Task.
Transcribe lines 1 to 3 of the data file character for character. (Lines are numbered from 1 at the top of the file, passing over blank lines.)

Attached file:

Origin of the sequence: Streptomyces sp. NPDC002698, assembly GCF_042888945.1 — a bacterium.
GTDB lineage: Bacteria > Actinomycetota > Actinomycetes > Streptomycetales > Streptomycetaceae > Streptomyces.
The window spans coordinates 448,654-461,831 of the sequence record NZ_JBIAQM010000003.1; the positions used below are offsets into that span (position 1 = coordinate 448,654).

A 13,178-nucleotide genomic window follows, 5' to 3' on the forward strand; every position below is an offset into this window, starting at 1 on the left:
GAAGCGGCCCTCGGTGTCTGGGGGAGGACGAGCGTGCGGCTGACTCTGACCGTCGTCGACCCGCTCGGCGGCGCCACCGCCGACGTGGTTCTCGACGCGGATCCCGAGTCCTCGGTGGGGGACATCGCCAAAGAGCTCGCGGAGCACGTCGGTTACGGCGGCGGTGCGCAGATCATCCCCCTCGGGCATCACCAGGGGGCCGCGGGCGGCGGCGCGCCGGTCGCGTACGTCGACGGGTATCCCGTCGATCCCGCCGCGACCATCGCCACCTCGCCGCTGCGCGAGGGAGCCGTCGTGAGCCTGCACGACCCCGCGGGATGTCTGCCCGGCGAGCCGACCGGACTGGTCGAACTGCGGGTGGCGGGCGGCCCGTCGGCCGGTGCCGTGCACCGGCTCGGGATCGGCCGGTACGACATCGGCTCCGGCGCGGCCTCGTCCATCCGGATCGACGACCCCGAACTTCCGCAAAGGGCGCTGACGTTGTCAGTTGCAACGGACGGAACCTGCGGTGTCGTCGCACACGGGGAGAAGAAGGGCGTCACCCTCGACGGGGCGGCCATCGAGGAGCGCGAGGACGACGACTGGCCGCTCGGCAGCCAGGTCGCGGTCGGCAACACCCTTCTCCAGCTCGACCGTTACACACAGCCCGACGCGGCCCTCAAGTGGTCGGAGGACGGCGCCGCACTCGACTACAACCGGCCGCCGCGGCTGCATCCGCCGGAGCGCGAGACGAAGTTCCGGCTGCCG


Origin of the sequence: Streptomyces sp. NPDC002698, assembly GCF_042888945.1 — a bacterium.
GTDB lineage: Bacteria > Actinomycetota > Actinomycetes > Streptomycetales > Streptomycetaceae > Streptomyces.
The window spans coordinates 448,654-461,831 of the sequence record NZ_JBIAQM010000003.1; the positions used below are offsets into that span (position 1 = coordinate 448,654).